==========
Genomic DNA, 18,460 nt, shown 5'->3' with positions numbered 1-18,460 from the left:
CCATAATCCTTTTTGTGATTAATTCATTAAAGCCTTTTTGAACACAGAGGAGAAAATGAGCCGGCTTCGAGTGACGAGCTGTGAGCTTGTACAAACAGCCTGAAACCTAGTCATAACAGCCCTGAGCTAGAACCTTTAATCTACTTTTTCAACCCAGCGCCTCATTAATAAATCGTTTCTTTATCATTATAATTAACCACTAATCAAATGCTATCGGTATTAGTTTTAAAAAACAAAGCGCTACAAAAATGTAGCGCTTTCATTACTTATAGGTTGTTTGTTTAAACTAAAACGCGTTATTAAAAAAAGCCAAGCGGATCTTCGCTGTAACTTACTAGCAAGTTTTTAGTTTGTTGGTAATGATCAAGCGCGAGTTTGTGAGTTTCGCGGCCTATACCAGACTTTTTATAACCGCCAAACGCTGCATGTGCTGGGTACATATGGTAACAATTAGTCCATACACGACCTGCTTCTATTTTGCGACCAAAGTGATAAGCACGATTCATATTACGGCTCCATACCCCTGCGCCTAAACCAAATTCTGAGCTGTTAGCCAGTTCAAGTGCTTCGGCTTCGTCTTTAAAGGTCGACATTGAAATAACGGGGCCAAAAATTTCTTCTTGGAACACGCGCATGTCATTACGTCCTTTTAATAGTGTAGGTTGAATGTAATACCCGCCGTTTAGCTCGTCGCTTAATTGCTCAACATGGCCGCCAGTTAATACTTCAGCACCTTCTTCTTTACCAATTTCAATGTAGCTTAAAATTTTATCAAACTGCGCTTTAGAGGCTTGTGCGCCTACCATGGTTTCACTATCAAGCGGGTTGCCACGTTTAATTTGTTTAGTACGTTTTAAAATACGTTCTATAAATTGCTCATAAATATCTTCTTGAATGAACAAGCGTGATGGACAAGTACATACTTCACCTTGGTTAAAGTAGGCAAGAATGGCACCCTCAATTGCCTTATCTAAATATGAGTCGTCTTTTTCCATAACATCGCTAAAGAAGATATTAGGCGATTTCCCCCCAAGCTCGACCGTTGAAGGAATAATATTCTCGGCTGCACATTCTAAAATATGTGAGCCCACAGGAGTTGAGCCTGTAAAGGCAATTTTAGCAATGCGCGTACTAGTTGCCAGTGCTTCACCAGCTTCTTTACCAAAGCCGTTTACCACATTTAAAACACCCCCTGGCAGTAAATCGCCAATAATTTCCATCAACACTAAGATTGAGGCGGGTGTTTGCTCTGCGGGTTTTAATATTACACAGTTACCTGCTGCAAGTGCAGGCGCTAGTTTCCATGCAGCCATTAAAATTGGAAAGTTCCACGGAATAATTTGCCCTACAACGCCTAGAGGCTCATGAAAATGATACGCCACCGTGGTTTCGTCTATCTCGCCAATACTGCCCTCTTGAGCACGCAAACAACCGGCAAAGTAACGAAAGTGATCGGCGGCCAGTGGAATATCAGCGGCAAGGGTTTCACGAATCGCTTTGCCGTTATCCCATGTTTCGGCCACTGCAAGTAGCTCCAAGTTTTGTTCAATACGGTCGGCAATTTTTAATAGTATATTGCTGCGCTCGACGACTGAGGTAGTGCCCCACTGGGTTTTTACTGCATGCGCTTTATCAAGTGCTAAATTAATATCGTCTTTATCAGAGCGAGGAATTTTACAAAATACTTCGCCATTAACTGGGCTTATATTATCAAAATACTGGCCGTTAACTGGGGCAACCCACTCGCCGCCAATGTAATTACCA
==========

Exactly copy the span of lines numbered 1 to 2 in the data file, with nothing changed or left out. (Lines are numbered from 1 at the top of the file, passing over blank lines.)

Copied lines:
Genomic DNA, 18,460 nt, shown 5'->3' with positions numbered 1-18,460 from the left:
CCATAATCCTTTTTGTGATTAATTCATTAAAGCCTTTTTGAACACAGAGGAGAAAATGAGCCGGCTTCGAGTGACGAGCTGTGAGCTTGTACAAACAGCCTGAAACCTAGTCATAACAGCCCTGAGCTAGAACCTTTAATCTACTTTTTCAACCCAGCGCCTCATTAATAAATCGTTTCTTTATCATTATAATTAACCACTAATCAAATGCTATCGGTATTAGTTTTAAAAAACAAAGCGCTACAAAAATGTAGCGCTTTCATTACTTATAGGTTGTTTGTTTAAACTAAAACGCGTTATTAAAAAAAGCCAAGCGGATCTTCGCTGTAACTTACTAGCAAGTTTTTAGTTTGTTGGTAATGATCAAGCGCGAGTTTGTGAGTTTCGCGGCCTATACCAGACTTTTTATAACCGCCAAACGCTGCATGTGCTGGGTACATATGGTAACAATTAGTCCATACACGACCTGCTTCTATTTTGCGACCAAAGTGATAAGCACGATTCATATTACGGCTCCATACCCCTGCGCCTAAACCAAATTCTGAGCTGTTAGCCAGTTCAAGTGCTTCGGCTTCGTCTTTAAAGGTCGACATTGAAATAACGGGGCCAAAAATTTCTTCTTGGAACACGCGCATGTCATTACGTCCTTTTAATAGTGTAGGTTGAATGTAATACCCGCCGTTTAGCTCGTCGCTTAATTGCTCAACATGGCCGCCAGTTAATACTTCAGCACCTTCTTCTTTACCAATTTCAATGTAGCTTAAAATTTTATCAAACTGCGCTTTAGAGGCTTGTGCGCCTACCATGGTTTCACTATCAAGCGGGTTGCCACGTTTAATTTGTTTAGTACGTTTTAAAATACGTTCTATAAATTGCTCATAAATATCTTCTTGAATGAACAAGCGTGATGGACAAGTACATACTTCACCTTGGTTAAAGTAGGCAAGAATGGCACCCTCAATTGCCTTATCTAAATATGAGTCGTCTTTTTCCATAACATCGCTAAAGAAGATATTAGGCGATTTCCCCCCAAGCTCGACCGTTGAAGGAATAATATTCTCGGCTGCACATTCTAAAATATGTGAGCCCACAGGAGTTGAGCCTGTAAAGGCAATTTTAGCAATGCGCGTACTAGTTGCCAGTGCTTCACCAGCTTCTTTACCAAAGCCGTTTACCACATTTAAAACACCCCCTGGCAGTAAATCGCCAATAATTTCCATCAACACTAAGATTGAGGCGGGTGTTTGCTCTGCGGGTTTTAATATTACACAGTTACCTGCTGCAAGTGCAGGCGCTAGTTTCCATGCAGCCATTAAAATTGGAAAGTTCCACGGAATAATTTGCCCTACAACGCCTAGAGGCTCATGAAAATGATACGCCACCGTGGTTTCGTCTATCTCGCCAATACTGCCCTCTTGAGCACGCAAACAACCGGCAAAGTAACGAAAGTGATCGGCGGCCAGTGGAATATCAGCGGCAAGGGTTTCACGAATCGCTTTGCCGTTATCCCATGTTTCGGCCACTGCAAGTAGCTCCAAGTTTTGTTCAATACGGTCGGCAATTTTTAATAGTATATTGCTGCGCTCGACGACTGAGGTAGTGCCCCACTGGGTTTTTACTGCATGCGCTTTATCAAGTGCTAAATTAATATCGTCTTTATCAGAGCGAGGAATTTTACAAAATACTTCGCCATTAACTGGGCTTATATTATCAAAATACTGGCCGTTAACTGGGGCAACCCACTCGCCGCCAATGTAATTACCA